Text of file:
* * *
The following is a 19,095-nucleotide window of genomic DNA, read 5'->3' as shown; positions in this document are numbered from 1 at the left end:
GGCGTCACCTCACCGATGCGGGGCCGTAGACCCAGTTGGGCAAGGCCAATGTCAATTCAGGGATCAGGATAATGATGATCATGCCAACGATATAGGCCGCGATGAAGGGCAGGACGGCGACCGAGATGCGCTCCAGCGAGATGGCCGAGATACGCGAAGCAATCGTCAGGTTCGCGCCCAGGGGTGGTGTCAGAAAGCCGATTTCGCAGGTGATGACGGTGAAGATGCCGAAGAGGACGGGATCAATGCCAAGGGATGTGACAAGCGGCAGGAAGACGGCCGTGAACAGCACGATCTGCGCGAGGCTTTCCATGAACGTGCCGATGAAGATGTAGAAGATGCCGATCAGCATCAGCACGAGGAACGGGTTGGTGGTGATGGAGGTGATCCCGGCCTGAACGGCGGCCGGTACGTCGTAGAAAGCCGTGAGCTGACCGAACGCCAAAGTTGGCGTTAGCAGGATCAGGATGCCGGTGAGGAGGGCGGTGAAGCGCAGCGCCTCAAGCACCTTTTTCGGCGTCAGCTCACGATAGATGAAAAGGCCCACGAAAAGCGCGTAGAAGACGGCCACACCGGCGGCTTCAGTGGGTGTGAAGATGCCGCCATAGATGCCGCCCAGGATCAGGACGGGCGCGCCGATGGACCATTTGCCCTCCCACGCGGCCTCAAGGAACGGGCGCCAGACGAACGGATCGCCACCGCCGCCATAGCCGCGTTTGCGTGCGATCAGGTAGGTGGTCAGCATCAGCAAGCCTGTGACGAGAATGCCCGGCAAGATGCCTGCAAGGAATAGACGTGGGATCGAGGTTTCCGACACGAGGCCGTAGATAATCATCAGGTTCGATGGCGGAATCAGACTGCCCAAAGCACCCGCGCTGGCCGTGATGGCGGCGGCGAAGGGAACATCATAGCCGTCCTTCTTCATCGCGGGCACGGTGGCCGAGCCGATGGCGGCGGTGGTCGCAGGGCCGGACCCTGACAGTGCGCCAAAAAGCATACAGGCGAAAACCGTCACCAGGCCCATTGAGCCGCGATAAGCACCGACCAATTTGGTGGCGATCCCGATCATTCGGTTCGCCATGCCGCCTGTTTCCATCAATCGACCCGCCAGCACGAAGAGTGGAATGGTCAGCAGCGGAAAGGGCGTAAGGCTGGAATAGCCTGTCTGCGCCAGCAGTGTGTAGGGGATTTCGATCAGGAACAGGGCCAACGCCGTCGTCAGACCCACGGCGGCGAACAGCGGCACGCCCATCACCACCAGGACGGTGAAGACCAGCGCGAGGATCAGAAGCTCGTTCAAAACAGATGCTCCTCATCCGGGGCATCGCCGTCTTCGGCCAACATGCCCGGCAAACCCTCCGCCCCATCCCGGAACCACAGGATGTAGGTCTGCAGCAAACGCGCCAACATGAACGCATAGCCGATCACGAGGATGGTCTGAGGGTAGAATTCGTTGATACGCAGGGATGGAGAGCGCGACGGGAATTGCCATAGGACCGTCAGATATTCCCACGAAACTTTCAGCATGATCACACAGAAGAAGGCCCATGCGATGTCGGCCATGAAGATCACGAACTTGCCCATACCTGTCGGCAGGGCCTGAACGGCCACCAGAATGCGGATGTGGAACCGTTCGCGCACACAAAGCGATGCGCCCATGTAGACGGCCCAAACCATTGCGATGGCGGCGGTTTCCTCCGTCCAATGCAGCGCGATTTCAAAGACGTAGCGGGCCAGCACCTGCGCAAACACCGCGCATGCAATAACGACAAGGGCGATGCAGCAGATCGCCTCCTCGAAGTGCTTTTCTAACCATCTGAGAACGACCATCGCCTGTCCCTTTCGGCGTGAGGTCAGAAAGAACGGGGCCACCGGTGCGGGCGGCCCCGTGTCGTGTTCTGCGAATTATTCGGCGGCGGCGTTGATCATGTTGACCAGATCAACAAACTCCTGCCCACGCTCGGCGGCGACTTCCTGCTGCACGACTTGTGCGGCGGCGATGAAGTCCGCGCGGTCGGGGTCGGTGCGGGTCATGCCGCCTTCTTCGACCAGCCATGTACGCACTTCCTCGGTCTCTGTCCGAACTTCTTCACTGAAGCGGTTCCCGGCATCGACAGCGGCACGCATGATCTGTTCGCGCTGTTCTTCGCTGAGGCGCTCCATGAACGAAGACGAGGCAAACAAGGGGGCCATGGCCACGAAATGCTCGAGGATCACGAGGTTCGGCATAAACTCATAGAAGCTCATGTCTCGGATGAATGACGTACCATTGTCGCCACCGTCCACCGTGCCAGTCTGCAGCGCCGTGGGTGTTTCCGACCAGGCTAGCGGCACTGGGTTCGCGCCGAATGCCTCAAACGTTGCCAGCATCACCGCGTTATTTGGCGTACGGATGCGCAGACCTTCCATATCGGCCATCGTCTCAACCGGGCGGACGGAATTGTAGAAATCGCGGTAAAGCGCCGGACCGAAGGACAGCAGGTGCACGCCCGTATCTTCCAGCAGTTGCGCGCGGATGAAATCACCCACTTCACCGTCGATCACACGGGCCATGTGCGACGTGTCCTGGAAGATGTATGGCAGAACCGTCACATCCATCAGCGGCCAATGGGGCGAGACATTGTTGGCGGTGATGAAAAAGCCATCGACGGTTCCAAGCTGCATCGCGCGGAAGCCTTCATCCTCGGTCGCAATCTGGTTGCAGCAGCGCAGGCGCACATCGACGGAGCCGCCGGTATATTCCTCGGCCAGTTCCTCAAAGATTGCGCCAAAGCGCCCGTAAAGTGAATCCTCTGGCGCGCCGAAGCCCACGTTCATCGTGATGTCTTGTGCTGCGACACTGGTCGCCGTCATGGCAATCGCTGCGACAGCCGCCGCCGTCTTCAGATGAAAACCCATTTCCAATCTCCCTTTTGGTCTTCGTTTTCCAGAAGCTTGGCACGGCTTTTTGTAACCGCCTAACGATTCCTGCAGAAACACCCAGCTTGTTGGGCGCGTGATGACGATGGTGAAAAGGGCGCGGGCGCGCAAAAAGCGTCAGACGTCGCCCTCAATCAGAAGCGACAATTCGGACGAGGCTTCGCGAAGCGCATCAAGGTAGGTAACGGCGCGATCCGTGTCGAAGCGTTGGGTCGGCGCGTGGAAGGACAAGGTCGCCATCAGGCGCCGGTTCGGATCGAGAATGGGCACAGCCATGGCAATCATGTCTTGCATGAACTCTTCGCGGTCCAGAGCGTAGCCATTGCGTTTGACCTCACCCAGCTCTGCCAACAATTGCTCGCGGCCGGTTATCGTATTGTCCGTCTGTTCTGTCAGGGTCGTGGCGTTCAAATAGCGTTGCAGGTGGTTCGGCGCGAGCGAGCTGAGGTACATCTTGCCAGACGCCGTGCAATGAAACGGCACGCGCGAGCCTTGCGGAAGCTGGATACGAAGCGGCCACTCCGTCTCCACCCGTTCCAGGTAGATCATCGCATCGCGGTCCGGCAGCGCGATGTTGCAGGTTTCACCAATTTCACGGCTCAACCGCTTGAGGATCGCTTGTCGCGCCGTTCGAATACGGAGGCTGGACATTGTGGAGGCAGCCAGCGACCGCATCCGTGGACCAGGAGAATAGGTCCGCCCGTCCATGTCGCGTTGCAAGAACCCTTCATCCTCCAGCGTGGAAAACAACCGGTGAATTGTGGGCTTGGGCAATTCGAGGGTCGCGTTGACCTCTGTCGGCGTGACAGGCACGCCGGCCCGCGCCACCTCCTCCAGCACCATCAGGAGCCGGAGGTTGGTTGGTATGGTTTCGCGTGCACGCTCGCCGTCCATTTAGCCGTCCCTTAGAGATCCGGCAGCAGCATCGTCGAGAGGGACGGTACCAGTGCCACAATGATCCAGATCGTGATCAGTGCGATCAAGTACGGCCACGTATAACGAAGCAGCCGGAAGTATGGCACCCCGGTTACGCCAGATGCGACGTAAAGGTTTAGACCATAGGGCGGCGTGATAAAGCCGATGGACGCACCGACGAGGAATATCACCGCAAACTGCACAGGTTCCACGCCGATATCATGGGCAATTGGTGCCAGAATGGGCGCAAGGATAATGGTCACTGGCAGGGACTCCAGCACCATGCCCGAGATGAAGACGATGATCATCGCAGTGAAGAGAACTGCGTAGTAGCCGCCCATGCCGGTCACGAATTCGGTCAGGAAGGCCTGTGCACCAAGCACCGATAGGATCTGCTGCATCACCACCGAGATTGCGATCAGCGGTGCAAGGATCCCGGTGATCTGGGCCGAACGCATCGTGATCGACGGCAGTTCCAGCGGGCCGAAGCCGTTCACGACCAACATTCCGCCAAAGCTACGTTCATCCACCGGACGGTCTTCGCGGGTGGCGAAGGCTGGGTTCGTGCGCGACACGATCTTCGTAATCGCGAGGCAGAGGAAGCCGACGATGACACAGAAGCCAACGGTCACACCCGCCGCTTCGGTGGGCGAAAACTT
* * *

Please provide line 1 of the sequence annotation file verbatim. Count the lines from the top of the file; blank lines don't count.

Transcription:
The following is a 19,095-nucleotide window of genomic DNA, read 5'->3' as shown; positions in this document are numbered from 1 at the left end: